How to help a cat survive a loss? Little is said about the grief that a cat experiences, and mainly because cats are considered independent animals that have preserved most of their wild nature. But the behavior of a cat does change after the death of another cat, although sometimes it is difficult to understand.
If the animals are closely related, they are likely to be upset by the loss of a companion. Even those pets who are constantly fighting may be saddened by the loss of a cat with whom they were at enmity. No one will ever know if the cat understands what death is, but she certainly knows that her roommate has disappeared and something has changed in the house. The owner’s feelings from the loss of a pet can also be transmitted to the cat, which further increases the confusion that she is experiencing.
Signs of longing
In fact, it is impossible to predict how a cat will behave after the death of a companion. Some are not affected in any way, and some may even seem pleased when their neighbor disappears. Others stop eating and lose interest in everything around them — they just sit and stare at one point, their condition seems very depressed. In some animals, after the death of a friend, personality traits or behavioral habits change — the cat is sad.
Despite the fact that no serious research has been conducted on the behavior of cats in bereavement, a survey by the American Society for the Prevention of Cruelty to Animals found that after such a misfortune, cats eat less, sleep more and become louder. Fortunately, according to the results of observations of 160 families, all the pets who lost a friend fully recovered within about six months.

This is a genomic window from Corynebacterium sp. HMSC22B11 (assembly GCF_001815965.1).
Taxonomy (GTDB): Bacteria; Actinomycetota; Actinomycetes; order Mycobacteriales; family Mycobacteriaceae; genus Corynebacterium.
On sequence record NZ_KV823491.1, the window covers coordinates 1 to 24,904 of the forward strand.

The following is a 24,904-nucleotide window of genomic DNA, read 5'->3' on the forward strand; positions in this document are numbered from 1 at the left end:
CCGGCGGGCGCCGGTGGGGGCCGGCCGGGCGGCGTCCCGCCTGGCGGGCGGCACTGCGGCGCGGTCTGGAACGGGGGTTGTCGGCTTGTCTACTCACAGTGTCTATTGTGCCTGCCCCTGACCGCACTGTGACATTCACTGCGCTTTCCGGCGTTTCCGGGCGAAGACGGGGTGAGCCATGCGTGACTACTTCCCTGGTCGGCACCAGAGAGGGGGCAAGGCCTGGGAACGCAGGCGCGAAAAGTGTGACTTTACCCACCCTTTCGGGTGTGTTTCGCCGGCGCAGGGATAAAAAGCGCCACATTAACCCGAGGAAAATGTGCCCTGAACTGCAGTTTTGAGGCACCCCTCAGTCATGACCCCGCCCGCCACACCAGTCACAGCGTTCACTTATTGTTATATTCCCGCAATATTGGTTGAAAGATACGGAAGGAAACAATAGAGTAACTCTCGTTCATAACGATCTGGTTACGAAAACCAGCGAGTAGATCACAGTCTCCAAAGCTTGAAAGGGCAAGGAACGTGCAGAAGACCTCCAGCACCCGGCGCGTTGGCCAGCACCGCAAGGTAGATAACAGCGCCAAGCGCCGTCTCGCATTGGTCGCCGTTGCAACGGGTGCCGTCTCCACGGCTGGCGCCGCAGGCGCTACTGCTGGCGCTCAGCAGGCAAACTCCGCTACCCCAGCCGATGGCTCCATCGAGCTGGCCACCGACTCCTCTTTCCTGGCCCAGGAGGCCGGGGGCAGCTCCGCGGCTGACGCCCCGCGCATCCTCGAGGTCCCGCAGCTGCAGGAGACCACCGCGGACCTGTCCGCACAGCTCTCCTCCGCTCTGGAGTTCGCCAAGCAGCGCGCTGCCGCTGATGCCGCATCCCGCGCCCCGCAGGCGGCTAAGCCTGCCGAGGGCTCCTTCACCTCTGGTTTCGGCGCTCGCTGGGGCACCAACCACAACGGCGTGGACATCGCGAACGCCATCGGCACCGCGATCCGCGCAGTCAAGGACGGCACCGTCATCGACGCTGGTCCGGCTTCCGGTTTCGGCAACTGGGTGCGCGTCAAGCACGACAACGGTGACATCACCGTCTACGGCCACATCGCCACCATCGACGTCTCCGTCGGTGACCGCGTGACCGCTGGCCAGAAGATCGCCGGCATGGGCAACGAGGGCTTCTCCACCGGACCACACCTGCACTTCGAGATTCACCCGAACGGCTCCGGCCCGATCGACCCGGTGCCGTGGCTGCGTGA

How can we help?
There are several actions that can help the cat accept the loss. Minimizing changes gives the pet time to come to terms with the loss of a companion cat. Keep the same daily routine. Changing the feeding time or simply rearranging the furniture can cause her additional stress. A yearning cat may refuse to eat. But an animal that does not eat for several days is at risk of a deadly disease — liver lipidosis. Create an incentive for the cat to eat by slightly heating the feed or adding water or meat juice to it. Sit down next to your pet while she eats, so that she feels calmer. Do not give in to the desire to change her diet to induce an appetite, as this can cause digestive upset. If the animal does not eat for three days, seek advice from a veterinary specialist.
Spend more time with the cat, comb it, stroke it, and also play with it. This will give the pet positive emotions with any changes in the house that she feels. Don’t try to get a new pet right away. Although your cat will miss a companion with whom she has lived together for a long time, she is unlikely to be happy with a stranger if she is still worried about the loss. At such a time, a new cat will only become an additional source of stress. Like many other animals, a cat needs time to sniff the dead body of a friend. This can become a necessary part of the experience of loss. So, it may be useful to bring the body of the slaughtered cat home, and not cremate it at the veterinarian. Whenever there are sudden changes in behavior, the veterinarian should examine the cat for any underlying somatic problem. A zoopsychologist can help with unresolved behavioral problems.